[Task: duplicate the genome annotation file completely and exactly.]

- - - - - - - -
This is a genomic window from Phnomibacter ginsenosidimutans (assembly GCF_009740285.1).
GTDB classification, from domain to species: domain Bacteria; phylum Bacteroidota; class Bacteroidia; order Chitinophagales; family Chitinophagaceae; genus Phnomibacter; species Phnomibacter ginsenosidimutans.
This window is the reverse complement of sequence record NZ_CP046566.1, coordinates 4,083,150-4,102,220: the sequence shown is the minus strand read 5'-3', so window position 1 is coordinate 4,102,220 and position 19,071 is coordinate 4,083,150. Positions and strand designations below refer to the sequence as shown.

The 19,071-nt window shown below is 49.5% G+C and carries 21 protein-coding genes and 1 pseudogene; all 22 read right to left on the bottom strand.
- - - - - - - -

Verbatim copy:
This is a genomic window from Phnomibacter ginsenosidimutans (assembly GCF_009740285.1).
GTDB classification, from domain to species: domain Bacteria; phylum Bacteroidota; class Bacteroidia; order Chitinophagales; family Chitinophagaceae; genus Phnomibacter; species Phnomibacter ginsenosidimutans.
This window is the reverse complement of sequence record NZ_CP046566.1, coordinates 4,083,150-4,102,220: the sequence shown is the minus strand read 5'-3', so window position 1 is coordinate 4,102,220 and position 19,071 is coordinate 4,083,150. Positions and strand designations below refer to the sequence as shown.

The 19,071-nt window shown below is 49.5% G+C and carries 21 protein-coding genes and 1 pseudogene; all 22 read right to left on the bottom strand.